When it comes down to it, for me, it's the hanky all-the-way. Particularly when I am sick! I find that when I have a cold, I can go through many boxes of tissues and destroy my nose in the process. It seems my nose prefers the hanky to the tissue -which dries up my skin. When I'm sick, I just rotate the hankies as needed, washing the used ones in hot water with some soap and hanging them to dry.. they usually dry very quick. Sometimes if the cold is real bad and my nose is feeling it, I'll use the wet hankies which feel soothing.
I'm with many other posters. I have one handy all the time, keeping it in my back pocket. I use it as a dust mask, sun and neck protection, wipe my hands, blow my nose... and so forth (working outdoors for a living, I also use the "snot-rocket" method, then clean residual with hanky). Even after I blow my nose, it goes right back in my pocket. I'm not concerned about sanitation. Anyone I'm going to be close to is going to be exposed, hanky or not (especially my 15 month daughter who I'm holding all-the-time and is giving me kisses). And I'm certainly not afraid of my own mucus. I think sanitation has only become such a big issue for people is because it sells lots of products. It's very profitable to have people fear something so natural as "germs".
Having a hanky in my pocket is as important and handy as a pocket knife.. always have one on me.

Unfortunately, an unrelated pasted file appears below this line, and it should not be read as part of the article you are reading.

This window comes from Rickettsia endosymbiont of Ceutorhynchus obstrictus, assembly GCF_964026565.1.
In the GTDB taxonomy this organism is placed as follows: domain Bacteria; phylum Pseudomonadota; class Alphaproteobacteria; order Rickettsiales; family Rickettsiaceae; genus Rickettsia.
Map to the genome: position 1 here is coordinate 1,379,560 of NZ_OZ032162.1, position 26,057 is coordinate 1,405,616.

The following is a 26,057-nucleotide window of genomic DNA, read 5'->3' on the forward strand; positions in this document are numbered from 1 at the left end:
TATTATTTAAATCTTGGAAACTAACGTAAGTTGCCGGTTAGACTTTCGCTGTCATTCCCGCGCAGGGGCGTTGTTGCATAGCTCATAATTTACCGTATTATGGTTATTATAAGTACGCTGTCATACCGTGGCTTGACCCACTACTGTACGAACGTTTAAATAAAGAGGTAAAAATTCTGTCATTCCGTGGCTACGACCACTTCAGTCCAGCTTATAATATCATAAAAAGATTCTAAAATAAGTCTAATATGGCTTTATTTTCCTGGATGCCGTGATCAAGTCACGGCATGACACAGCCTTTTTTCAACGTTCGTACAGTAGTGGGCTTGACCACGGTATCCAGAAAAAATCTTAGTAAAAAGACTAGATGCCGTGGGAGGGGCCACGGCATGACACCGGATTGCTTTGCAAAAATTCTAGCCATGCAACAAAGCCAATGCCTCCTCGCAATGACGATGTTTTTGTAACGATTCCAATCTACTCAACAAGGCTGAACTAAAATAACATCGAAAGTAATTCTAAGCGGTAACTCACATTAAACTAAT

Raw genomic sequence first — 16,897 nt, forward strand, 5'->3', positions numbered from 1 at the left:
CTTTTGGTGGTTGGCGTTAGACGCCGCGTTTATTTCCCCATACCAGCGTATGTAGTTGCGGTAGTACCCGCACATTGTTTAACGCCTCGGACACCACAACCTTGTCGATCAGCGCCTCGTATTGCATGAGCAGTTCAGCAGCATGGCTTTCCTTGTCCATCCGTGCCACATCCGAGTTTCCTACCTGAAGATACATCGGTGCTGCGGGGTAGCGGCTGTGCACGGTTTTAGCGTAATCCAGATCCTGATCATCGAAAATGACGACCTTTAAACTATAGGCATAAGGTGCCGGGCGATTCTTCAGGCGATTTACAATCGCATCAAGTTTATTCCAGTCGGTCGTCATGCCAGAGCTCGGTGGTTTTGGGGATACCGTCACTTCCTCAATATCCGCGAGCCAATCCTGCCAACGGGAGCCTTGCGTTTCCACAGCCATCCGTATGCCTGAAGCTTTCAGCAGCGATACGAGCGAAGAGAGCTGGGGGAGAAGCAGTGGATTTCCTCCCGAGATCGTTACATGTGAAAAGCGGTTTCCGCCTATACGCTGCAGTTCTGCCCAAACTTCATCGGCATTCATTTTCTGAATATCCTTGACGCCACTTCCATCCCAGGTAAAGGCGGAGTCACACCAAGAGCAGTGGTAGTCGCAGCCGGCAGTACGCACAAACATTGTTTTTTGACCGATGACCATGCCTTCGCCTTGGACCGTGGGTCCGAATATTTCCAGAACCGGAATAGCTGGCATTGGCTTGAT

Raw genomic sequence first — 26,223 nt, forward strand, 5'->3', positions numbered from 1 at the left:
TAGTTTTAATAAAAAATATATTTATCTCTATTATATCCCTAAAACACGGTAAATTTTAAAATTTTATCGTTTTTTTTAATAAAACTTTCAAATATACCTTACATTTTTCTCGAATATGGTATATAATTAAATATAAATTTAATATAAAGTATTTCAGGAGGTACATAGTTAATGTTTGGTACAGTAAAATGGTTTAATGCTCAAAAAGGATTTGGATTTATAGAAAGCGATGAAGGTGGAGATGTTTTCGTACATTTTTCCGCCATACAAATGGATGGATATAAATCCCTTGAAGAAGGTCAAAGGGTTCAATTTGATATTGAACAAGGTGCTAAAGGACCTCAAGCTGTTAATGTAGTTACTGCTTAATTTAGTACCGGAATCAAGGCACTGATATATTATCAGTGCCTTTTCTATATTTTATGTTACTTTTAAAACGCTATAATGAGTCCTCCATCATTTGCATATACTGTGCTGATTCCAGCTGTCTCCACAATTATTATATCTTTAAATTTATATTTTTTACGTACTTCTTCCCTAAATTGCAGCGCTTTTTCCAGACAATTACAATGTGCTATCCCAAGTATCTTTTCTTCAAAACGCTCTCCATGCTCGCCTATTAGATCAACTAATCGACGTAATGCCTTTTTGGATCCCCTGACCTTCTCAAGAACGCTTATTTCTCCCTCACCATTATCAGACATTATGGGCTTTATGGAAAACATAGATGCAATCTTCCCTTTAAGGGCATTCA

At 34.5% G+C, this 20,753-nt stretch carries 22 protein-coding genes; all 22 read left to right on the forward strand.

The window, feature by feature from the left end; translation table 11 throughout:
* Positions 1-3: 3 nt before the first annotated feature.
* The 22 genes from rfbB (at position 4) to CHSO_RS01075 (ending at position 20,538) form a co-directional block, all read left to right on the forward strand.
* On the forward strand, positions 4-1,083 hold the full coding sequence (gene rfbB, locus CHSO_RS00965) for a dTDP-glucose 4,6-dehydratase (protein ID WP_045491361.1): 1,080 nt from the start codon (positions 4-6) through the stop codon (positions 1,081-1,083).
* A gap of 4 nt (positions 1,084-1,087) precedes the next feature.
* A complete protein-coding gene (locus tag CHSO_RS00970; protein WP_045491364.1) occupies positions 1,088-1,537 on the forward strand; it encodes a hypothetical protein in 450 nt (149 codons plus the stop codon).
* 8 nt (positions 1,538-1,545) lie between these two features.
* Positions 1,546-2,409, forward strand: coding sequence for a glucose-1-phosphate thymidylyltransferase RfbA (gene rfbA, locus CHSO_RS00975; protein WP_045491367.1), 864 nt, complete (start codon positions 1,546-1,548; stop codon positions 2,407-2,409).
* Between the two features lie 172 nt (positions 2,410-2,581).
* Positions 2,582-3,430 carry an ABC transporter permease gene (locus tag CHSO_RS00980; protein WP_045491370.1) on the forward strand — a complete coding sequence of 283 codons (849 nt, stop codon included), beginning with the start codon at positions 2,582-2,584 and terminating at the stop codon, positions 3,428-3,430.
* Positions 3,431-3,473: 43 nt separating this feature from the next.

I highly recommend hankies!
"As for the Indians, evidence suggests that they often viewed Europeans with disdain. The Hurons, a chagrined missionary reported, thought the French possessed "little intelligence in comparison to themselves." Europeans, Indians said, were physically weak, sexually untrustworthy, atrociously ugly, and just plain dirty. (Spaniards, who seldom if ever bathed, were amazed by the Aztec desire for personal cleanliness.) A Jesuit reported that the "Savages" were disgusted by handkerchiefs: "They say, we place what is unclean in a fine white piece of linen, and put it away in our pockets as something very precious, while they throw it upon the ground."
I mean, afterall, humans have been blowing their noses in handkerchiefs for quite a while and have survived.
Did they survive? It seems to me that back in the days before disposable tissues, disease and plagues were much more widespread. Of course I'm not blaming the handkerchief entirely, but now that you brought it up... I can think of a number of ways it may not have been advantageous.
I, too, use the snot-rocket technique when working outside. I am no fan of handkerchiefs being used for snot.
T. Joy wrote:
Your pocket and hands are a mess of germs when you use hankies. Something to think about when you have kids, especially one who still sucks her thumb
You would be constantly washing up to keep OTHER people protected from whatever your particular yuck is. How many people are that vigilant? If you are, well done. If you aren't... something to think about.
I'm down with the snot rocket, which is common cultural practice here, though sometimes I find the viscosity is too high with the velocity too low (=messy). I have about 10 hankies and change as needed (folding helps, as others have mentioned)
Toilet paper is on my list of top ten favorite things about society, and I consider it a waste to use tissue for non-stinky things.